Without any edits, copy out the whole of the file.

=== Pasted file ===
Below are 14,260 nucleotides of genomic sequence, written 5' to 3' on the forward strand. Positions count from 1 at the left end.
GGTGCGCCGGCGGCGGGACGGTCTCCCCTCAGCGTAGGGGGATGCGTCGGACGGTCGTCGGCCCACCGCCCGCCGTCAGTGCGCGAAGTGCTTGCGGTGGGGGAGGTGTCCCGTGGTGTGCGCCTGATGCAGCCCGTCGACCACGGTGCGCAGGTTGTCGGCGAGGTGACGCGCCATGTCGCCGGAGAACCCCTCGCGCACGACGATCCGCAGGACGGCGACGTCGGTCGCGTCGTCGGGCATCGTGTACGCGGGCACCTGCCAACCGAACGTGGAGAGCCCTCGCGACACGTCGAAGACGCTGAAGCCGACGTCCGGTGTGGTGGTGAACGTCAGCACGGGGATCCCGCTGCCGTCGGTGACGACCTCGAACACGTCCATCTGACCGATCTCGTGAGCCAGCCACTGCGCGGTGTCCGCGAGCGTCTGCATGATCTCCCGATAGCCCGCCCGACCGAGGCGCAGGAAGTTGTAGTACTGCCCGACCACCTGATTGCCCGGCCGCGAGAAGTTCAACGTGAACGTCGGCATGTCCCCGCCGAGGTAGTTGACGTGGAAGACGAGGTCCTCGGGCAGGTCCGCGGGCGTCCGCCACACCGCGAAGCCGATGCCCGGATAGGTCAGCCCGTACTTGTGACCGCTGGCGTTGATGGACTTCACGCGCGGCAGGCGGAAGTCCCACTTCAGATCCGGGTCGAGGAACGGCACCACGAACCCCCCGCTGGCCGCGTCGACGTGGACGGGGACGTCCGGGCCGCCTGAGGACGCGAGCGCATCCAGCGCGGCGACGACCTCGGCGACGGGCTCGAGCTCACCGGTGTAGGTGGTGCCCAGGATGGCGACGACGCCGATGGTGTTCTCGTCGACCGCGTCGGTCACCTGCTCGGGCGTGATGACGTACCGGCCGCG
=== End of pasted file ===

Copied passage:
Below are 14,260 nucleotides of genomic sequence, written 5' to 3' on the forward strand. Positions count from 1 at the left end.
GGTGCGCCGGCGGCGGGACGGTCTCCCCTCAGCGTAGGGGGATGCGTCGGACGGTCGTCGGCCCACCGCCCGCCGTCAGTGCGCGAAGTGCTTGCGGTGGGGGAGGTGTCCCGTGGTGTGCGCCTGATGCAGCCCGTCGACCACGGTGCGCAGGTTGTCGGCGAGGTGACGCGCCATGTCGCCGGAGAACCCCTCGCGCACGACGATCCGCAGGACGGCGACGTCGGTCGCGTCGTCGGGCATCGTGTACGCGGGCACCTGCCAACCGAACGTGGAGAGCCCTCGCGACACGTCGAAGACGCTGAAGCCGACGTCCGGTGTGGTGGTGAACGTCAGCACGGGGATCCCGCTGCCGTCGGTGACGACCTCGAACACGTCCATCTGACCGATCTCGTGAGCCAGCCACTGCGCGGTGTCCGCGAGCGTCTGCATGATCTCCCGATAGCCCGCCCGACCGAGGCGCAGGAAGTTGTAGTACTGCCCGACCACCTGATTGCCCGGCCGCGAGAAGTTCAACGTGAACGTCGGCATGTCCCCGCCGAGGTAGTTGACGTGGAAGACGAGGTCCTCGGGCAGGTCCGCGGGCGTCCGCCACACCGCGAAGCCGATGCCCGGATAGGTCAGCCCGTACTTGTGACCGCTGGCGTTGATGGACTTCACGCGCGGCAGGCGGAAGTCCCACTTCAGATCCGGGTCGAGGAACGGCACCACGAACCCCCCGCTGGCCGCGTCGACGTGGACGGGGACGTCCGGGCCGCCTGAGGACGCGAGCGCATCCAGCGCGGCGACGACCTCGGCGACGGGCTCGAGCTCACCGGTGTAGGTGGTGCCCAGGATGGCGACGACGCCGATGGTGTTCTCGTCGACCGCGTCGGTCACCTGCTCGGGCGTGATGACGTACCGGCCGCG